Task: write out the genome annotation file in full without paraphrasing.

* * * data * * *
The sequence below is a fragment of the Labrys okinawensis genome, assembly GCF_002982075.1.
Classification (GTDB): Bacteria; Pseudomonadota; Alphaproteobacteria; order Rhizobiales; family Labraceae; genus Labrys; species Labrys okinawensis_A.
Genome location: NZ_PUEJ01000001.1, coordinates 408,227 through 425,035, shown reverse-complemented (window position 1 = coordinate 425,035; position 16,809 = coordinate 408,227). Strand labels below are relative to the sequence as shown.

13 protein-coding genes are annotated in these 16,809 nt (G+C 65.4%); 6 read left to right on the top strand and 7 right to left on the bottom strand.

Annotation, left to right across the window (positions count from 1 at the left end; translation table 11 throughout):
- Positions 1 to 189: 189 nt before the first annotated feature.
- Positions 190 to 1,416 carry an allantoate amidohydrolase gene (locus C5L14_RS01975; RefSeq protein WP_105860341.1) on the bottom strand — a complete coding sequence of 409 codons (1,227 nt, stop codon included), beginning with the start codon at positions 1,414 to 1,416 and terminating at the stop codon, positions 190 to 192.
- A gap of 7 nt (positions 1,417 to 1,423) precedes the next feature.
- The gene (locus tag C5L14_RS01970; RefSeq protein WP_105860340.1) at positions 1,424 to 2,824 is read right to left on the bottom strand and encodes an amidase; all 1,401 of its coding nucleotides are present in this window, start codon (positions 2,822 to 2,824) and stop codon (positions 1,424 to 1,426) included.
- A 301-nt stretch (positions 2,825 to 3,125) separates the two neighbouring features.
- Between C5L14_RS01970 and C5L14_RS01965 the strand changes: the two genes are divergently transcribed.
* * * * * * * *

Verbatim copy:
The sequence below is a fragment of the Labrys okinawensis genome, assembly GCF_002982075.1.
Classification (GTDB): Bacteria; Pseudomonadota; Alphaproteobacteria; order Rhizobiales; family Labraceae; genus Labrys; species Labrys okinawensis_A.
Genome location: NZ_PUEJ01000001.1, coordinates 408,227 through 425,035, shown reverse-complemented (window position 1 = coordinate 425,035; position 16,809 = coordinate 408,227). Strand labels below are relative to the sequence as shown.

13 protein-coding genes are annotated in these 16,809 nt (G+C 65.4%); 6 read left to right on the top strand and 7 right to left on the bottom strand.

Annotation, left to right across the window (positions count from 1 at the left end; translation table 11 throughout):
- Positions 1 to 189: 189 nt before the first annotated feature.
- Positions 190 to 1,416 carry an allantoate amidohydrolase gene (locus C5L14_RS01975; RefSeq protein WP_105860341.1) on the bottom strand — a complete coding sequence of 409 codons (1,227 nt, stop codon included), beginning with the start codon at positions 1,414 to 1,416 and terminating at the stop codon, positions 190 to 192.
- A gap of 7 nt (positions 1,417 to 1,423) precedes the next feature.
- The gene (locus tag C5L14_RS01970; RefSeq protein WP_105860340.1) at positions 1,424 to 2,824 is read right to left on the bottom strand and encodes an amidase; all 1,401 of its coding nucleotides are present in this window, start codon (positions 2,822 to 2,824) and stop codon (positions 1,424 to 1,426) included.
- A 301-nt stretch (positions 2,825 to 3,125) separates the two neighbouring features.
- Between C5L14_RS01970 and C5L14_RS01965 the strand changes: the two genes are divergently transcribed.